“This study demonstrated positive effects of general exercise and Lee Silverman Voice Therapy on motor and non-motor symptoms of patients with PD. Our results suggest that general exercise may be as effective as Lee Silverman Voice Therapy on symptoms of PD for patients not able to readily access outpatient Lee Silverman Voice Therapy.”


Effects of physical activity in Parkinson's disease: A new tool for rehabilitation
“Furthermore, aerobic training may improve muscle trophism, strength and mobility. It seems reasonable to state that tailored physical activity is a valid tool to be included in the therapeutic program of PD patients, considering that this approach may ameliorate the symptoms as well as the overall physical incapacity, reduce the risk of falls and injuries, and ultimately improve quality of life.”  http://www.ncbi.nlm.nih.gov/pubmed/25332912


Immediate effects of high-speed cycling intervals on bradykinesia in Parkinson's disease
“There is growing evidence that speed-based exercise training benefits people with Parkinson's disease (PD) …. In addition to what is known about continuous exercise sessions involving high-speed exercise, the present results suggest that brief intervals of high-speed low-resistance cycling are promising and should be examined in a longer duration exercise program.”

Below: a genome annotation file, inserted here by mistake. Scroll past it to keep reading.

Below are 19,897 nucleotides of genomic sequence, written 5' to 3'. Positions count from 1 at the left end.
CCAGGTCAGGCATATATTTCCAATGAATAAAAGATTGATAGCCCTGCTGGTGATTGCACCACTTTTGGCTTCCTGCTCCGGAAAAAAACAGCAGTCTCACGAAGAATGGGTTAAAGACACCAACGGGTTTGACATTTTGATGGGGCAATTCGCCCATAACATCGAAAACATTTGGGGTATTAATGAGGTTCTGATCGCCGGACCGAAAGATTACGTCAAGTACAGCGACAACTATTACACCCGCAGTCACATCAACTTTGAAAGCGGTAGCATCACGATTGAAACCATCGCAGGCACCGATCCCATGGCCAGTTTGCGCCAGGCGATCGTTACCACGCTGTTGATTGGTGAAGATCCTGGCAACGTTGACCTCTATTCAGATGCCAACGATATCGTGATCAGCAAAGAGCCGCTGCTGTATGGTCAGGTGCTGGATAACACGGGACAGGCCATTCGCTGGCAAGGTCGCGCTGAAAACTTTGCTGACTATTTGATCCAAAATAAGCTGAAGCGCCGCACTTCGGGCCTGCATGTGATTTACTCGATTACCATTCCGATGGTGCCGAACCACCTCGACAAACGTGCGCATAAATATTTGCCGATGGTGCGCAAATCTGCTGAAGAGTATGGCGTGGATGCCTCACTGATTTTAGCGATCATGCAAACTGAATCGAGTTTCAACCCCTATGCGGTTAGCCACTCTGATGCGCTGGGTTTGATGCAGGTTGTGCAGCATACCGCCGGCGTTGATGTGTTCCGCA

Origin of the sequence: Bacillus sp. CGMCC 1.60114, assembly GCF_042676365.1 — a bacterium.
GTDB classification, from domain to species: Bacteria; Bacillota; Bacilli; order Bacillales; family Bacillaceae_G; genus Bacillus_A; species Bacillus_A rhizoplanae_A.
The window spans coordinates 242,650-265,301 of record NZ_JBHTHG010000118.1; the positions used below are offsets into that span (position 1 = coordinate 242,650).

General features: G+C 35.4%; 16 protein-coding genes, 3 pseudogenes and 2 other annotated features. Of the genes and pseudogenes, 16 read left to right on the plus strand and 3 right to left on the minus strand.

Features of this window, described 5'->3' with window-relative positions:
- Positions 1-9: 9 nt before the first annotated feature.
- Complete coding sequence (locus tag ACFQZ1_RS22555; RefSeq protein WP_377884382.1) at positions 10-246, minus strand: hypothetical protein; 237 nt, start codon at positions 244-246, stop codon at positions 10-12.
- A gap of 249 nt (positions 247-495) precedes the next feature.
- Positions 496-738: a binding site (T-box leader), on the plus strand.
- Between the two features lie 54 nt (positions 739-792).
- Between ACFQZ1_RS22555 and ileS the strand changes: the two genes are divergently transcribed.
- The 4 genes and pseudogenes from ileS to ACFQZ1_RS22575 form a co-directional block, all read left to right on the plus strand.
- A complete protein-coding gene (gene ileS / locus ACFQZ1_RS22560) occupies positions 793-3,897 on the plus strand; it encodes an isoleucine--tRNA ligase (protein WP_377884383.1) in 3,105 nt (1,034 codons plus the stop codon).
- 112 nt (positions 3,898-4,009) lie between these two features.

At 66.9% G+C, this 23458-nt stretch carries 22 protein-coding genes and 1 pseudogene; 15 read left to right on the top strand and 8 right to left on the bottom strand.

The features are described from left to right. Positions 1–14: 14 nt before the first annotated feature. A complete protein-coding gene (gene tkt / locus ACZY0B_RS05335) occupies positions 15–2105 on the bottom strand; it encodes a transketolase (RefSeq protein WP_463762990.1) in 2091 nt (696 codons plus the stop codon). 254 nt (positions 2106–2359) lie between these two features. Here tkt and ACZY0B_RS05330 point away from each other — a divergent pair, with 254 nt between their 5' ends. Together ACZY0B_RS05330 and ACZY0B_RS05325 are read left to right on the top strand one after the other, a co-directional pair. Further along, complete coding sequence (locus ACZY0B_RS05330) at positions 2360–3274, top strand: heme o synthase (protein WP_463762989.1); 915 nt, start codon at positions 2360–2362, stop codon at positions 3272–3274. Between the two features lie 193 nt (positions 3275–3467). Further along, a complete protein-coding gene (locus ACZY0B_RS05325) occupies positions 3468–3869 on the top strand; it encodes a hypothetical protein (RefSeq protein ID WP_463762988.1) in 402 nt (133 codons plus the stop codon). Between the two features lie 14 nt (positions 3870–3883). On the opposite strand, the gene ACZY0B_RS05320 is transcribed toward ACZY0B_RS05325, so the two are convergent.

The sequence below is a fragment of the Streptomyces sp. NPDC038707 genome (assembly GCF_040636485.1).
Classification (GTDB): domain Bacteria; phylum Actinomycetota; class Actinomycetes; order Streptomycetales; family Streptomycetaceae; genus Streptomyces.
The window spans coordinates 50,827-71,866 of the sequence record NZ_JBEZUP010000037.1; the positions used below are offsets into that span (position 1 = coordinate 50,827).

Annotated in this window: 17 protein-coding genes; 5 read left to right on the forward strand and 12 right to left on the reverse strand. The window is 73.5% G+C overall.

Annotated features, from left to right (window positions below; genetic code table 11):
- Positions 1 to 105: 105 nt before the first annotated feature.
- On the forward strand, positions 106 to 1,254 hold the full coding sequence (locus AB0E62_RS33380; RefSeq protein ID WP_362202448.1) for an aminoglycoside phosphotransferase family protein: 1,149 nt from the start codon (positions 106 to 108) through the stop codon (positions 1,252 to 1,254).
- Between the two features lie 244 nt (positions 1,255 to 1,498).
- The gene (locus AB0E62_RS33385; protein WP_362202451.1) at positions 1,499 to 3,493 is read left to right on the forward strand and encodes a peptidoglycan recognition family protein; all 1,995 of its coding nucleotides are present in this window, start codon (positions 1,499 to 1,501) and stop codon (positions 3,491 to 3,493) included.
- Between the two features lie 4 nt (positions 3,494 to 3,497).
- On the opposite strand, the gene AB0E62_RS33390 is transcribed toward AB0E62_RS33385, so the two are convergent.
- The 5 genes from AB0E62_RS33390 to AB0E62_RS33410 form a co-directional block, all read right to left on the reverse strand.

Phase I/II randomized trial of aerobic exercise in Parkinson disease in a community setting
“Our preliminary study suggests that aerobic walking in a community setting is safe, well tolerated, and improves aerobic fitness, motor function, fatigue, mood, executive control, and quality of life in mild to moderate PD.” http://www.ncbi.nlm.nih.gov/pubmed/24991037

Photo: http://agelessgrace.com/parkinsons-disease-neuroplasticity/   CC
  

Jerry De Luca is a Christian freelance writer who loves perusing dozens of interesting and informative publications. When he finds any useful info he summarizes it, taking the main points, and creates a (hopefully) helpful blog post.